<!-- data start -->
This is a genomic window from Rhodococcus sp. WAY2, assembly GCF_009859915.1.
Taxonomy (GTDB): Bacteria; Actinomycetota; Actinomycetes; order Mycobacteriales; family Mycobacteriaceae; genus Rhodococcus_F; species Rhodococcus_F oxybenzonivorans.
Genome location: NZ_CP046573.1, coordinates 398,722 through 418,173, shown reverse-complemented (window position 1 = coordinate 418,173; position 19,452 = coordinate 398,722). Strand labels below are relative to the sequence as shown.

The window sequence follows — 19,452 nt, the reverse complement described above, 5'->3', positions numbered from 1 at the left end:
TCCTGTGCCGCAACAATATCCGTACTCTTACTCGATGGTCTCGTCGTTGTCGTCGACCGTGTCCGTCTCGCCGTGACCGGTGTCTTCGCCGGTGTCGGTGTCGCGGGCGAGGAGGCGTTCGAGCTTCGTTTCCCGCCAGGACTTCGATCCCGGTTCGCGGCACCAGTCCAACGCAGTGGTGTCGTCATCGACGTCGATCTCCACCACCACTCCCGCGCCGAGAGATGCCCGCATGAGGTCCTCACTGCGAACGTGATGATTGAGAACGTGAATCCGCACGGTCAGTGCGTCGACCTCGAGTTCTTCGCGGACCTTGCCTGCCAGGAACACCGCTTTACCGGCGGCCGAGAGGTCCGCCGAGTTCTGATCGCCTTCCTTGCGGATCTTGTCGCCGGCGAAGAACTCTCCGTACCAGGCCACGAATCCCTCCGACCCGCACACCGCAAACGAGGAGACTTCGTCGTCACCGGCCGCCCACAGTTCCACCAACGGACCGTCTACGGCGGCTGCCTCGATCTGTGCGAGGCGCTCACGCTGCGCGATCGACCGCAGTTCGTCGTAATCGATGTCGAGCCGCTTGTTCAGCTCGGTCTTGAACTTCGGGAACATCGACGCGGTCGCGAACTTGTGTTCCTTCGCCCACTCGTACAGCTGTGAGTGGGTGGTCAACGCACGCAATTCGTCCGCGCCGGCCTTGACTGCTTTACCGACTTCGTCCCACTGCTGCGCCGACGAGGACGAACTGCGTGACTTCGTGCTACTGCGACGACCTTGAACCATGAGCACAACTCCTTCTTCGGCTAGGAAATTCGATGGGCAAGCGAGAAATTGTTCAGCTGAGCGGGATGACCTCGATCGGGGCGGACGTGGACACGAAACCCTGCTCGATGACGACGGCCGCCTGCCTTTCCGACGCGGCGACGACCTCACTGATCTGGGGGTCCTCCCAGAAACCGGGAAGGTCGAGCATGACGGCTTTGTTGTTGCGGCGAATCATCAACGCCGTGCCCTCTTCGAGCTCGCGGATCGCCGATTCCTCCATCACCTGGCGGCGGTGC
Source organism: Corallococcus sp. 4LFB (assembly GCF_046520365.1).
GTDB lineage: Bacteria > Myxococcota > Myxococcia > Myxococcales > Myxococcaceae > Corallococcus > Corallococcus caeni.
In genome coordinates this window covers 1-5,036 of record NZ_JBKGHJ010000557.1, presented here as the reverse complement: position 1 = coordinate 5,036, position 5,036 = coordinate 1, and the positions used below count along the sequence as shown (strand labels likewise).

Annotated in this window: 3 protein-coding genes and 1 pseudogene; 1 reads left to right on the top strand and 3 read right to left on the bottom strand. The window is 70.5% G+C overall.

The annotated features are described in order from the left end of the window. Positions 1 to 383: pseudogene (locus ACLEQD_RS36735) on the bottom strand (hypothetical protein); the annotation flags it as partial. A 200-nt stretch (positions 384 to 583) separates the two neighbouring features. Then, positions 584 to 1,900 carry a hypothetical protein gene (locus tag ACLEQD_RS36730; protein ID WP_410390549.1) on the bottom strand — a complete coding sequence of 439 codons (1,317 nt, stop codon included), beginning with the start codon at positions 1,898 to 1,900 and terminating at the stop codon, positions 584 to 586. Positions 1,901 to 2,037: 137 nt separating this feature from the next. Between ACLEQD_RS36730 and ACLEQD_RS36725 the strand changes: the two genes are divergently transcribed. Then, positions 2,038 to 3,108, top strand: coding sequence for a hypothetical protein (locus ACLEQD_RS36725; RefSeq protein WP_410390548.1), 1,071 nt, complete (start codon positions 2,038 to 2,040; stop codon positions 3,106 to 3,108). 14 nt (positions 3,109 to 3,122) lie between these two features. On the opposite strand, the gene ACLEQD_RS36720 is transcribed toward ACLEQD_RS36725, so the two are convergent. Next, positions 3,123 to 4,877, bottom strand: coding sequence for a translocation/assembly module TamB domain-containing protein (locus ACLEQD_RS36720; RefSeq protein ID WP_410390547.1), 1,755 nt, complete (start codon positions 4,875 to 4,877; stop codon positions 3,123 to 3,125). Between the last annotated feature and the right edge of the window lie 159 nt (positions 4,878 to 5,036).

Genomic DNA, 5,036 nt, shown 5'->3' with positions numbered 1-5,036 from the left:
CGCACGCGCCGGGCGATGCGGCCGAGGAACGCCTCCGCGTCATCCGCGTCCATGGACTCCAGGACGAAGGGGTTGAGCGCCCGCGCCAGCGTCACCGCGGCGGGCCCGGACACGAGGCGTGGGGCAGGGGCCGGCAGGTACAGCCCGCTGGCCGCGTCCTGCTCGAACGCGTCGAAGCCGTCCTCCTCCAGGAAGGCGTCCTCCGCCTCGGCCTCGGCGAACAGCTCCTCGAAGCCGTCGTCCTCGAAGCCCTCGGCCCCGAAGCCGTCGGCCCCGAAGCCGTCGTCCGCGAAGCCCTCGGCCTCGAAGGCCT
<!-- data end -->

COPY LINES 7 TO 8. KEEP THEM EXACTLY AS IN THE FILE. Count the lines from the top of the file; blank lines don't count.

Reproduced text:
GTDB lineage: Bacteria > Myxococcota > Myxococcia > Myxococcales > Myxococcaceae > Corallococcus > Corallococcus caeni.
In genome coordinates this window covers 1-5,036 of record NZ_JBKGHJ010000557.1, presented here as the reverse complement: position 1 = coordinate 5,036, position 5,036 = coordinate 1, and the positions used below count along the sequence as shown (strand labels likewise).